You can be trained to be very accurate in those "subjective" assessments. It just happens to be the case that the overwhelming majority of people aren't.

      • Re: (Score:3, Interesting)

        by Anonymous Coward

        The math department of the University of Waterloo had a dean who literally wrote the textbook for statistics. And he made it department policy to not allow bell curves in any grading in any math course. A bell curve is one model of behavior, and it can occur naturally. But when it does not occur, making data fit a bell curve is throwing away the actual data and replacing it with information that meets your expectations. If a class or team has a bifurcated distribution, or a strange skew from expected values

      • by swan5566 (1771176)
        Bell curves "work" in academic settings because there's hardly any accountability imposed upon tenured professors for how they evaluate students. It's continually shown how grades (as of right now) are a poor predictor of success in the outside world, yet this continues to be ignored in the practical sense in academia.
        • by vux984 (928602)

          Bell curves "work" in academic settings because there's hardly any accountability imposed upon tenured professors for how they evaluate students

          Bell curves in an academic settings work because they are are fitting the test to the students not the other way around.

          The premise is that the student distribution is more likely to be stable than then difficulty course over time.

          Suppose two Calculus 101 classes of 200 students each go through a university with two different profs, teaching assistants, and tests. A

      • by sootman (158191)

        > That's entirely ignoring the fact that any statistical method
        > using a population size of five is utterly meaningless.

        Not true. Once, I flipped a coin five times, and I got 2 heads, 2 tails, and the last time it landed on the edge.

    • Re: (Score:3, Insightful)

      by photo pilot (3425097)
      This makes everything a zero-sum game. I cannot get ahead without making sure you do not. Wrecking two other people's servers beats making mine better.
    • by lgw (121541) on Tuesday November 12, 2013 @05:45PM (#45405791) Journal

      A bell curve for employees works well across a large enough pool. Given 5 people, it's silly. Given 500 people, you're going to have a bell curve of actual performance. That's not the problem with stack ranking,

      It's firing the bottom x% every year that gets you into trouble. The first time you do it, it's probably for the best, but after that if you need to fire that many people you should probably get better at hiring.

      • I never had any math professors grade on a curve. They said we could all get As or all fail but the sample size wasn't large enough to justify any sort of curve.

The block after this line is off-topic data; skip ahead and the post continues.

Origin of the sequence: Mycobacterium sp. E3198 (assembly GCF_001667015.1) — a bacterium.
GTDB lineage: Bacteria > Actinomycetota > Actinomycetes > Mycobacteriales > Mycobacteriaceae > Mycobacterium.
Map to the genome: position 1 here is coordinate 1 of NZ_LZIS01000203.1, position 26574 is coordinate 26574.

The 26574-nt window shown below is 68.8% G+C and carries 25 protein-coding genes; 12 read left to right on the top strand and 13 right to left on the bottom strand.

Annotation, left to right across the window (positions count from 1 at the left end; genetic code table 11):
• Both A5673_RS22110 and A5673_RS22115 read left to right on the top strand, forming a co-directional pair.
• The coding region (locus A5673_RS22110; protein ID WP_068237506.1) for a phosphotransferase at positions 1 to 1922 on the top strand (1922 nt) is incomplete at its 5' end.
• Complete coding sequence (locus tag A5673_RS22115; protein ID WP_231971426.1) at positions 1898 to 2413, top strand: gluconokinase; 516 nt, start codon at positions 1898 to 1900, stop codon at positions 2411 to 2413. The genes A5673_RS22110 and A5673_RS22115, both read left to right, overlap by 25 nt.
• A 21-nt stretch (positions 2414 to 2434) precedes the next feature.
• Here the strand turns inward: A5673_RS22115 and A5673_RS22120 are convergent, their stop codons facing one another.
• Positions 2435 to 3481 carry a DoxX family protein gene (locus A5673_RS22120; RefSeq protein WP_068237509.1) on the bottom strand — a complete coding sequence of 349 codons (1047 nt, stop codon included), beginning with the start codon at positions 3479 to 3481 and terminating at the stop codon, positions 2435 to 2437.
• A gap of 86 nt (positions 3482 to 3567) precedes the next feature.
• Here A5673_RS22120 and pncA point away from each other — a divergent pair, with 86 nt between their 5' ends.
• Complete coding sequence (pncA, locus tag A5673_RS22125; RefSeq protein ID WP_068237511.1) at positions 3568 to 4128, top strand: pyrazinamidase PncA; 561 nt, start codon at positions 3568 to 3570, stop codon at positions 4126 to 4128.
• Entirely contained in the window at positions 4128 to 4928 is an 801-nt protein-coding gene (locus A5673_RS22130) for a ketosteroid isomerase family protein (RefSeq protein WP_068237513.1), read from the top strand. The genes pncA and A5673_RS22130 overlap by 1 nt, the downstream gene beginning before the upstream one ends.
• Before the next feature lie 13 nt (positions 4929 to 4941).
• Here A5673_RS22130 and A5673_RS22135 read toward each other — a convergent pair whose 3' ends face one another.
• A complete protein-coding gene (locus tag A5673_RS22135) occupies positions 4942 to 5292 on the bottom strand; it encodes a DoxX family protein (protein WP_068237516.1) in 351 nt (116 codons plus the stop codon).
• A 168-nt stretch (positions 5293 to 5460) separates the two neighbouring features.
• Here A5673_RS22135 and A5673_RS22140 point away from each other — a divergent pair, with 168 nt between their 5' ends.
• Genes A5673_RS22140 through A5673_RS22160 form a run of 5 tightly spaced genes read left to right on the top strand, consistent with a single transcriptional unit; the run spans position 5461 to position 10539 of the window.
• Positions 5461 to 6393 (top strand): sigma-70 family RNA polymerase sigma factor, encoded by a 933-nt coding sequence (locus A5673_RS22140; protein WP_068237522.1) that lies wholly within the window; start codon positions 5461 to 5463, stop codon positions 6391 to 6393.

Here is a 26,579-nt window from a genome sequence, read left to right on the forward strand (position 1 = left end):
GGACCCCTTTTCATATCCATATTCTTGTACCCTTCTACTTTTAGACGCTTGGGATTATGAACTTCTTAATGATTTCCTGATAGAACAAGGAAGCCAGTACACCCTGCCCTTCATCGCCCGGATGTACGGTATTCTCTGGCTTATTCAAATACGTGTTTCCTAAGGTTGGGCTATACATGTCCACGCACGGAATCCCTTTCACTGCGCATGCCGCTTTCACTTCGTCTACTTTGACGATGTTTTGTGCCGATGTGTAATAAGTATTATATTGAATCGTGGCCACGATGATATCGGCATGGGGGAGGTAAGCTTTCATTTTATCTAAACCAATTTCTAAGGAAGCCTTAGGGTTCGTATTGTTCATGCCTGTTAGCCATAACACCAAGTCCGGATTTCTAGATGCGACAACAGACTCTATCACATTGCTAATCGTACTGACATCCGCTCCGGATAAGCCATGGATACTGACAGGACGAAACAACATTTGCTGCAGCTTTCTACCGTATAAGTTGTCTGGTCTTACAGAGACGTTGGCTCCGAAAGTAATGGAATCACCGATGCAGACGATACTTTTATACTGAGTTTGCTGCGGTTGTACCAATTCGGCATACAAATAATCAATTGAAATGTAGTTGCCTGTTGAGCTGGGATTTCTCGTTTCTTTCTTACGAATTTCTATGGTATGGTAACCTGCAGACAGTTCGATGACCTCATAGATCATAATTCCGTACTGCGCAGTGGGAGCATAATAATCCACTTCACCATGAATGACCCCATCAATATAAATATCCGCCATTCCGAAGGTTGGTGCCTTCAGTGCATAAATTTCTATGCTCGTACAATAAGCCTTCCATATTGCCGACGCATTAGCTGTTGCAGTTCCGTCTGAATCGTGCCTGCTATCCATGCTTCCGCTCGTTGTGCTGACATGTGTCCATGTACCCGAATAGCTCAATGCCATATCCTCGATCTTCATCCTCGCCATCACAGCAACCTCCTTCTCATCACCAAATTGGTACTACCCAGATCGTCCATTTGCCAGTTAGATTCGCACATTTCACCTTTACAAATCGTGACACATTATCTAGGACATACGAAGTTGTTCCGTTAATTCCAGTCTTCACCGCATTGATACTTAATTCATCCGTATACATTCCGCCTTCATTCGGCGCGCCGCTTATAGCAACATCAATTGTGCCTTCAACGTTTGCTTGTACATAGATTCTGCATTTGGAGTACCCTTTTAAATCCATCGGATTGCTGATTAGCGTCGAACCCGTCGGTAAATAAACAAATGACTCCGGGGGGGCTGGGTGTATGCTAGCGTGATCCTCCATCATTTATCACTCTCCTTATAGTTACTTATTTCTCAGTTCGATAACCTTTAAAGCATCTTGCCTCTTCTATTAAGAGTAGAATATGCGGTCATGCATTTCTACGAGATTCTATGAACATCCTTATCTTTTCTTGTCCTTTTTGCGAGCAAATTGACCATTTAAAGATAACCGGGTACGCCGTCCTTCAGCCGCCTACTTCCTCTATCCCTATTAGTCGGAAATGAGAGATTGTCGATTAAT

Of course, most managers probably didn't take enough math classes to learn to think logically.
      • Or investing in better training/management programs.
    • moi? bitter? (Score:5, Insightful)

      by Thud457 (234763) on Tuesday November 12, 2013 @05:48PM (#45405839) Homepage Journal
      stupid HR fucks don't understand simple statistics.

      Of course these are the same morons that want to play keyword bingo with your resume, think everybody in a 200,000 person company needs ethics training to make up for the moral deficiencies of the executives in the boardroom and want 5 years of experience with some technology that's only been around for 2.
      • by Copid (137416)
        At my last company, we had scores in a bunch of areas (the typical "communications" "technical skills" etc.) and during the training on the web-based tool I noticed that it produced a final floating point average of those scores at the bottom.

        Me: "So are those numbers just useful for us as managers to discuss where the employee is relative to everybody else, or are they used for something?"
        HR: "No, your ranking and your salary are based on that number."
        Me: "How are the different categories weighted?
    • by fermion (181285)
      In theory, if the job market is mobile and there is funding to hire and train new people all the time, this is not a horrible rational. The attrition of the bottom 25% assures that everyone has to be at their best all the time, and those who just want to slack get left behind. There is a new set of graduates every year, experienced people who want a lateral move, and internal promotions. This is, in fact, what some in public education propose as a way to improve the teaching pool. Any large organizatio
    • by talexb (223672)

      Yeah, and guess what happens to the person ranked terrible? Here's one of the replies:

      • They gave me nothing to work on at the end, things they knew I couldn't do while others couldn't do them either. I had automation skills while another couple of people did not. They still got rid of me after rigging my performance review twice in a row while discrediting me for my accomplishments. It was so incredibly obvious and demoralizing. Meanwhile they replace you with a fresh college grad ONLY. If you looked at the
  • Hmmm interesting (Score:5, Insightful)

    by Nov8tr (2007392) on Tuesday November 12, 2013 @05:07PM (#45405289) Homepage
    OK we know from MS history they treated customers poorly. We know they treated mom & pop shops poorly. They treated the companies that make apps for them poorly. Now we find out they even treated the employees poorly. Honest question, did they ever treat anyone right? I mean besides the management figures making 7 figures. Wait, that might not even be true. Wow, sure am glad I never worked there.
    • Re:Hmmm interesting (Score:4, Interesting)